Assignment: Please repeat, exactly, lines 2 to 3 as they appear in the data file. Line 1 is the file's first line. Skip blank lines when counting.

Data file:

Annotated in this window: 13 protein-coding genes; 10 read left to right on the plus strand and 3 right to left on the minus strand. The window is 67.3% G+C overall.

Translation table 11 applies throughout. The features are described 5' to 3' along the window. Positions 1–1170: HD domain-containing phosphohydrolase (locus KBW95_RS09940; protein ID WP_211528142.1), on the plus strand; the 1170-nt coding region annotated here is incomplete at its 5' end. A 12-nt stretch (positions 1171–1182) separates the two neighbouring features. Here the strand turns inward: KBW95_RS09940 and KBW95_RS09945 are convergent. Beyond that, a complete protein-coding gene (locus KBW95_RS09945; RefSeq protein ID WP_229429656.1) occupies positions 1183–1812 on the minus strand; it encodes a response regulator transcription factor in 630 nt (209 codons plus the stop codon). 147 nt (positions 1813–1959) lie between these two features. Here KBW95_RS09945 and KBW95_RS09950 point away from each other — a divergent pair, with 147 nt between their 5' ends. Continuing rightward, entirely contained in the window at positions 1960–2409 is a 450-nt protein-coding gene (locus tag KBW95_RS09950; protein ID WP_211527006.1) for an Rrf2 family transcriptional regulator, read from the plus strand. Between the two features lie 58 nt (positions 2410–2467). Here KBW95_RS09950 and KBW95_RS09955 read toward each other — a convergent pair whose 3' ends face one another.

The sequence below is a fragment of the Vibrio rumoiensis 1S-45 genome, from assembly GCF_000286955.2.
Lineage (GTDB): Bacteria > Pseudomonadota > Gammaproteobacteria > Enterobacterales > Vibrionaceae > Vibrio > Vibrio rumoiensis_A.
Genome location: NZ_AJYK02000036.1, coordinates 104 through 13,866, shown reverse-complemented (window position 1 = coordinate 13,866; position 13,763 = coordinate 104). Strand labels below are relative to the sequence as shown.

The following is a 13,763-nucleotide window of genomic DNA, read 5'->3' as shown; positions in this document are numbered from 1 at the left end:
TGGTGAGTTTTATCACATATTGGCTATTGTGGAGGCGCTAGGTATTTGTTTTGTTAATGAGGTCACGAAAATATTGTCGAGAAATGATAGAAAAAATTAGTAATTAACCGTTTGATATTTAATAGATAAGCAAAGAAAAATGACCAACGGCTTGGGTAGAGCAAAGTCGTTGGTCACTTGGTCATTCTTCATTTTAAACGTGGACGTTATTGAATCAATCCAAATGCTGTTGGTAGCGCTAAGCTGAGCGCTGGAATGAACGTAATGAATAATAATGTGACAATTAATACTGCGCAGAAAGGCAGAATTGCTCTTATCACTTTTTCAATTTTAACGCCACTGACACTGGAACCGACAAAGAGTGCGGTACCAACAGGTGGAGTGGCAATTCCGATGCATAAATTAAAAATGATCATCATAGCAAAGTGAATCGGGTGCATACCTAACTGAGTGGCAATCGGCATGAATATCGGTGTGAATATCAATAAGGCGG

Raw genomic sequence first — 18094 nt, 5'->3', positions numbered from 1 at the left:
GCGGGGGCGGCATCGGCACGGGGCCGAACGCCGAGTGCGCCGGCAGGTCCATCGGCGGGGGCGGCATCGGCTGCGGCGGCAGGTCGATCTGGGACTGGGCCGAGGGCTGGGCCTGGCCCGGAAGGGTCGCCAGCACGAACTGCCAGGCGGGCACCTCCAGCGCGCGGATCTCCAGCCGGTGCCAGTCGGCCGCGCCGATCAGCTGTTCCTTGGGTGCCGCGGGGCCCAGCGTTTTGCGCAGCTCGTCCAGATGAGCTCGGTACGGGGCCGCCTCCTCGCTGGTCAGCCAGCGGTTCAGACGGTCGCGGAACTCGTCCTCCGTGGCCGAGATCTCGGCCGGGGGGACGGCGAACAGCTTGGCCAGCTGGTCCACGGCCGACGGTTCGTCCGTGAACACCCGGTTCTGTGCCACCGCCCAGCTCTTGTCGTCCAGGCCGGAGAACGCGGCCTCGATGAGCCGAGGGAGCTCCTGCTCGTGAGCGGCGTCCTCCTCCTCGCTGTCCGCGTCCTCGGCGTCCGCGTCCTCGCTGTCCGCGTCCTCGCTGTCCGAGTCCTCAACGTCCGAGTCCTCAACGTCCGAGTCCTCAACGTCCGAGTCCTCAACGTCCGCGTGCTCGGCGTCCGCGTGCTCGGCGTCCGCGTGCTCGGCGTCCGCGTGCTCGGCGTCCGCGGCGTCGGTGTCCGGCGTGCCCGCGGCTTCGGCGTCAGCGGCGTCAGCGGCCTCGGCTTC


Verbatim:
Translation table 11 applies throughout. The features are described 5' to 3' along the window. Positions 1–1170: HD domain-containing phosphohydrolase (locus KBW95_RS09940; protein ID WP_211528142.1), on the plus strand; the 1170-nt coding region annotated here is incomplete at its 5' end. A 12-nt stretch (positions 1171–1182) separates the two neighbouring features. Here the strand turns inward: KBW95_RS09940 and KBW95_RS09945 are convergent. Beyond that, a complete protein-coding gene (locus KBW95_RS09945; RefSeq protein ID WP_229429656.1) occupies positions 1183–1812 on the minus strand; it encodes a response regulator transcription factor in 630 nt (209 codons plus the stop codon). 147 nt (positions 1813–1959) lie between these two features. Here KBW95_RS09945 and KBW95_RS09950 point away from each other — a divergent pair, with 147 nt between their 5' ends. Continuing rightward, entirely contained in the window at positions 1960–2409 is a 450-nt protein-coding gene (locus tag KBW95_RS09950; protein ID WP_211527006.1) for an Rrf2 family transcriptional regulator, read from the plus strand. Between the two features lie 58 nt (positions 2410–2467). Here KBW95_RS09950 and KBW95_RS09955 read toward each other — a convergent pair whose 3' ends face one another.

The sequence below is a fragment of the Vibrio rumoiensis 1S-45 genome, from assembly GCF_000286955.2.